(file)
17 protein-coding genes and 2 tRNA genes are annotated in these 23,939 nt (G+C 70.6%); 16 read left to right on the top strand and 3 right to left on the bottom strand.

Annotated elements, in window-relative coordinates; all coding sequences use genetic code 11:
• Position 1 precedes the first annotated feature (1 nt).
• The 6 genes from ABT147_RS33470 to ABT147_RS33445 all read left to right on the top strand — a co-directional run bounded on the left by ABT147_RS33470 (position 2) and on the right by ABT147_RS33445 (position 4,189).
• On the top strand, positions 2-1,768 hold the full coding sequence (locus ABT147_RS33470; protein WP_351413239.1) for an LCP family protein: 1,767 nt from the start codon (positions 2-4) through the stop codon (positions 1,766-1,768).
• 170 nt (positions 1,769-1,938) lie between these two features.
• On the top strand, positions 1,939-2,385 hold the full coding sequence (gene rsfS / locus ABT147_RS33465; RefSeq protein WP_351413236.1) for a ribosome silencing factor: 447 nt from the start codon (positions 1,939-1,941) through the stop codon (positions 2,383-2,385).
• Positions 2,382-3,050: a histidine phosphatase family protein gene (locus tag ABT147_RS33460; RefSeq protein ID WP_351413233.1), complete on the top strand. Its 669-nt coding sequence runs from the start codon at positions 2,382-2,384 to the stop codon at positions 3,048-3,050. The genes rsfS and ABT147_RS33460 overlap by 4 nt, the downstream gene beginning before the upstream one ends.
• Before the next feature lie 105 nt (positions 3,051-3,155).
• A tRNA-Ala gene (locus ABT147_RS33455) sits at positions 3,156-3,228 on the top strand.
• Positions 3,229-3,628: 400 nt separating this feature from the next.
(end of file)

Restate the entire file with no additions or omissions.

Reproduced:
17 protein-coding genes and 2 tRNA genes are annotated in these 23,939 nt (G+C 70.6%); 16 read left to right on the top strand and 3 right to left on the bottom strand.

Annotated elements, in window-relative coordinates; all coding sequences use genetic code 11:
• Position 1 precedes the first annotated feature (1 nt).
• The 6 genes from ABT147_RS33470 to ABT147_RS33445 all read left to right on the top strand — a co-directional run bounded on the left by ABT147_RS33470 (position 2) and on the right by ABT147_RS33445 (position 4,189).
• On the top strand, positions 2-1,768 hold the full coding sequence (locus ABT147_RS33470; protein WP_351413239.1) for an LCP family protein: 1,767 nt from the start codon (positions 2-4) through the stop codon (positions 1,766-1,768).
• 170 nt (positions 1,769-1,938) lie between these two features.
• On the top strand, positions 1,939-2,385 hold the full coding sequence (gene rsfS / locus ABT147_RS33465; RefSeq protein WP_351413236.1) for a ribosome silencing factor: 447 nt from the start codon (positions 1,939-1,941) through the stop codon (positions 2,383-2,385).
• Positions 2,382-3,050: a histidine phosphatase family protein gene (locus tag ABT147_RS33460; RefSeq protein ID WP_351413233.1), complete on the top strand. Its 669-nt coding sequence runs from the start codon at positions 2,382-2,384 to the stop codon at positions 3,048-3,050. The genes rsfS and ABT147_RS33460 overlap by 4 nt, the downstream gene beginning before the upstream one ends.
• Before the next feature lie 105 nt (positions 3,051-3,155).
• A tRNA-Ala gene (locus ABT147_RS33455) sits at positions 3,156-3,228 on the top strand.
• Positions 3,229-3,628: 400 nt separating this feature from the next.